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DAVENPORT — Iowa has a talent gap, and the state is doubling down on apprenticeships and higher education to close it.

Dozens of area employers, policymakers and educators gathered Friday morning at Genesis Health System to discuss how businesses can better recruit and train middle- and high-skill workers. The summit was one of more than 30 held statewide this fall as part of Future Ready Iowa, an initiative that aims for 70% of the state population to receive post-high school education or training by 2025.

In the Davenport area, that means an additional 10,369 people will need to obtain a new credential or degree.

The state has more middle-skill jobs than middle-skill workers and more low-skill workers than low-skill jobs, explained Beth Townsend, director of Iowa Workforce Development. “As technology advances and automation continues, the number of low-skill jobs will diminish.”

To close that gap, the state has launched a number of funded programs. The Iowa Employer Innovation Fund, funded at $1.2 million in fiscal year 2020, uses a state funding match with local investments on projects that meet workforce needs.

One of the grant’s first 13 recipients was the “Fueling the Future” pilot project at the Community Foundation of Greater Muscatine. A broad public-private partnership, the program provides an intensive six-week upskilling in welding and certified nursing assistants (CNAs) for a dozen people.

The second round of applications will close on Nov. 8. Grants range from $1,000 to $50,000.

Another program is the Last-Dollar Scholarship, funded at $13 million in fiscal year 2020, which supports post-secondary credentials up to an associate’s degree in high-demand occupations, like nursing, engineering, education and advanced manufacturing, among others.

For adults who have already earned at least half the credits required for a bachelor’s degree, the Future Ready Iowa Grant, funded at $1 million in fiscal year 2020 encourages Iowans to return to complete their degrees. The maximum award is $3,500 annually.

Iowa has one of the highest labor force-participation rates in the country, as well as the single highest high school graduation rate.

“We have more Iowans in the workforce than an at any point in our history,” Townsend said.

And yet businesses are having trouble finding workers. Over half of applicants lack skills needed for a job, according to a recent employer survey presented by Townsend. Just under half of employers said there’s a general lack of applications.

Registered apprenticeships, an employer-driven training program in which apprentices learn on the job and receive pay, is another way to close the jobs gap.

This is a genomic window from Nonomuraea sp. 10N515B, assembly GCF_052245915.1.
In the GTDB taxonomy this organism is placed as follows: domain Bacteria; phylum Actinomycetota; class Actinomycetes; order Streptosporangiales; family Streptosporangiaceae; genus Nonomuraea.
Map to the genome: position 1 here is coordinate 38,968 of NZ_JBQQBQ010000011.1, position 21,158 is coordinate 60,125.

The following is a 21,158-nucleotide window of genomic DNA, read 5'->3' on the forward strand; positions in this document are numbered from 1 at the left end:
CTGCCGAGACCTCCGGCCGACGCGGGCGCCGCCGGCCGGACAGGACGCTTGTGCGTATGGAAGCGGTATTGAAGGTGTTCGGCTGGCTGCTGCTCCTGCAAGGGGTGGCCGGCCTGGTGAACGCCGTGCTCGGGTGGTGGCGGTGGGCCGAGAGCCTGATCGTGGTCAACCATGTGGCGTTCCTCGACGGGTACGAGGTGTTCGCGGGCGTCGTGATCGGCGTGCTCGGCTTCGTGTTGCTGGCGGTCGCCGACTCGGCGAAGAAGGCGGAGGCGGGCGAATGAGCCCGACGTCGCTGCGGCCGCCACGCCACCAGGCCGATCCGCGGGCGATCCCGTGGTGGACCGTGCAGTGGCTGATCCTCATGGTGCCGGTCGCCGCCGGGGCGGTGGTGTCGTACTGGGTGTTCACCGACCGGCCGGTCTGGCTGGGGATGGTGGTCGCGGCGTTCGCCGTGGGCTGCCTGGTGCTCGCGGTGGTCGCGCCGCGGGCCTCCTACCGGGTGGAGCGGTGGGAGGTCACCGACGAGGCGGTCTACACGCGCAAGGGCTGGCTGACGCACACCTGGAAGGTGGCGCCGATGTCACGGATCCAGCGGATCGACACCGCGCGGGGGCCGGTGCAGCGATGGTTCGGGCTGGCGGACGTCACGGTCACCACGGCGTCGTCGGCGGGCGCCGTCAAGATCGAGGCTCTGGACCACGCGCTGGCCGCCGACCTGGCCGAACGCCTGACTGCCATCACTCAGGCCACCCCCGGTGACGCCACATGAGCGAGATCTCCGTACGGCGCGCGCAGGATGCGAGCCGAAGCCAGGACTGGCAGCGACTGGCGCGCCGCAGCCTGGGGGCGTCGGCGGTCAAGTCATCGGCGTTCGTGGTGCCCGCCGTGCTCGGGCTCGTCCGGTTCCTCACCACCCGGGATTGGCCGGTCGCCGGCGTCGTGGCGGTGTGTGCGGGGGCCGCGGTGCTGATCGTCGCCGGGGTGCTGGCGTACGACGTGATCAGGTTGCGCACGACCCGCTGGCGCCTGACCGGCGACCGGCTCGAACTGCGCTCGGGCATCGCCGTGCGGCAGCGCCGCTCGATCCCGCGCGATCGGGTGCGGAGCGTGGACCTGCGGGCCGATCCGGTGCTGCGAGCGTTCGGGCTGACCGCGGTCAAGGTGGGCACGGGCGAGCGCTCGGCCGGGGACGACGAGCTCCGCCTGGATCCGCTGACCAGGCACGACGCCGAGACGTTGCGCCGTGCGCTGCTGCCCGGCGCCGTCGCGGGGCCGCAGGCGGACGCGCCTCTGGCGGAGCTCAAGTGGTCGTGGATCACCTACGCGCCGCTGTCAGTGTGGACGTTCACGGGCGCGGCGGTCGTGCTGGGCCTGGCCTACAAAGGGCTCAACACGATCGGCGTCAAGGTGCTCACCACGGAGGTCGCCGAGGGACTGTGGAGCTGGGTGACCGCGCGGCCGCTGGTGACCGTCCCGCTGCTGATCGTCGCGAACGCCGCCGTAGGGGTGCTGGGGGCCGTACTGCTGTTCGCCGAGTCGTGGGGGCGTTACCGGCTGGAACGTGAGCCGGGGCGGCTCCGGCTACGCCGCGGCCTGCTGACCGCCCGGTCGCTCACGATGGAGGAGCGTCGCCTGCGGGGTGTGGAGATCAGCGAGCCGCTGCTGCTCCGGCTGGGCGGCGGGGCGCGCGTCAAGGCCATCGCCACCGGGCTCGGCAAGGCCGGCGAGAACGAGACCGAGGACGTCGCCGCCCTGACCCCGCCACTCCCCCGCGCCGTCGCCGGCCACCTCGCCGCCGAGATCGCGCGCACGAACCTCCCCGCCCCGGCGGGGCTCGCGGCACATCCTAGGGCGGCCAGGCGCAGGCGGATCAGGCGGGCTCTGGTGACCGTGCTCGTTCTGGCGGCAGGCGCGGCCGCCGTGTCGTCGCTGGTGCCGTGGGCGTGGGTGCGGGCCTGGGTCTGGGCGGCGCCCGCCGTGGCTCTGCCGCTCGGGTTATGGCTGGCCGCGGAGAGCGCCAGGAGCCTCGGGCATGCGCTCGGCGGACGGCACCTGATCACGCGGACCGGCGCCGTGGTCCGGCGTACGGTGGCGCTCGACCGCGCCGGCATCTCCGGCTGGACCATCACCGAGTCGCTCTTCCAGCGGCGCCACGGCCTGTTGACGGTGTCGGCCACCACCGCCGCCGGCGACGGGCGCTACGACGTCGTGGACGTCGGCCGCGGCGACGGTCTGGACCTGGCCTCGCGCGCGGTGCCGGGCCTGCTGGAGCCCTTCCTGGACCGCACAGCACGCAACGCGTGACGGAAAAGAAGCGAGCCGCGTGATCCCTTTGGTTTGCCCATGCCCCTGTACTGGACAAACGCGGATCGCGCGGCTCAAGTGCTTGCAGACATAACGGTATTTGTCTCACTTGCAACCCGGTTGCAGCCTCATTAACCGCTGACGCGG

Some states have limited apprenticeships to traditional fields like the trades. But Iowa leaders encouraging a broad swathe of employers to consider implementing apprenticeship programs, from IT and hospitality to health care and manufacturing.

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Apprenticeships also benefit employers, said Martha Garcia-Tappa, business marketing specialist at IowaWORKS.

“Registered apprenticeship programs recruit, train and retain employees” who are able to start the apprenticeship with minimal or no formal education, Garcia-Tappa said.

The average ending salary of registered apprentices is $60,820, according to Garcia-Tappa. Lifetime earnings are about $300,000 more than their non-apprentice peers.

Retention rates are high, too. Nine months after the apprenticeship ends, more than 91% of apprentices have stuck around, Garcia-Tappa said.

The Quad-Cities have dozens of registered apprenticeship programs, including at big companies like Deere, schools such as Davenport Community School District and government bodies like the Rock Island Arsenal.

Iowa has some 760 registered apprenticeship programs. More new apprenticeship programs were created statewide in 2018 than Texas, Florida, Pennsylvania and Oregon combined, Townsend said.

The Iowa Apprenticeship Act offers $3 million annually in non-competitive grants to existing registered apprenticeship programs, while the Apprenticeship Development Fund offers up to $1 million in competitive grants to program sponsors or employers in high-demand occupations.

One sticking point is that the high-demand apprenticeship programs must meet a $14 wage threshold to qualify for the grant money, as required by the state. State Rep. Cindy Winckler (D-Davenport) decried the “Catch-22” in which some workers, such as childcare providers, don’t qualify because wages are low.

“I know childcare providers make between $8.50 and $10 an hour,” Winckler said. “They can make more at Target, Costco or Walmart than they can for childcare. We need more funding in the system.”

During a moderated discussion at the end of the summit, representatives from a number of public and private employers said that some of the biggest issues for hiring talent involved factors outside work, namely transportation, housing and childcare.

Townsend welcomed the feedback and disagreements.

“This is what Iowans do better than other states," Townsend said, "we collaborate.”

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